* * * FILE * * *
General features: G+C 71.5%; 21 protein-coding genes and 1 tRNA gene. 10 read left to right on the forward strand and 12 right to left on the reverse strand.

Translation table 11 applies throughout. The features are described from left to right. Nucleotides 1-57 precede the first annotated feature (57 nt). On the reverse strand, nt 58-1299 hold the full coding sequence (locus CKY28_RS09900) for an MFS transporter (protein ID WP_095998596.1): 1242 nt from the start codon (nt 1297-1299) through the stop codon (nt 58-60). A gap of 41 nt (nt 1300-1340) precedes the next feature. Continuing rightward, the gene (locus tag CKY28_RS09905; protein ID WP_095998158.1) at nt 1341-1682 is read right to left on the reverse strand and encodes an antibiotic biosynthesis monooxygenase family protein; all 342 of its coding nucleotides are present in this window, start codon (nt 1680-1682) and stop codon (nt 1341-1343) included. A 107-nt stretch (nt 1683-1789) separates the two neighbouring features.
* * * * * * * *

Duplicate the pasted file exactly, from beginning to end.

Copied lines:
General features: G+C 71.5%; 21 protein-coding genes and 1 tRNA gene. 10 read left to right on the forward strand and 12 right to left on the reverse strand.

Translation table 11 applies throughout. The features are described from left to right. Nucleotides 1-57 precede the first annotated feature (57 nt). On the reverse strand, nt 58-1299 hold the full coding sequence (locus CKY28_RS09900) for an MFS transporter (protein ID WP_095998596.1): 1242 nt from the start codon (nt 1297-1299) through the stop codon (nt 58-60). A gap of 41 nt (nt 1300-1340) precedes the next feature. Continuing rightward, the gene (locus tag CKY28_RS09905; protein ID WP_095998158.1) at nt 1341-1682 is read right to left on the reverse strand and encodes an antibiotic biosynthesis monooxygenase family protein; all 342 of its coding nucleotides are present in this window, start codon (nt 1680-1682) and stop codon (nt 1341-1343) included. A 107-nt stretch (nt 1683-1789) separates the two neighbouring features.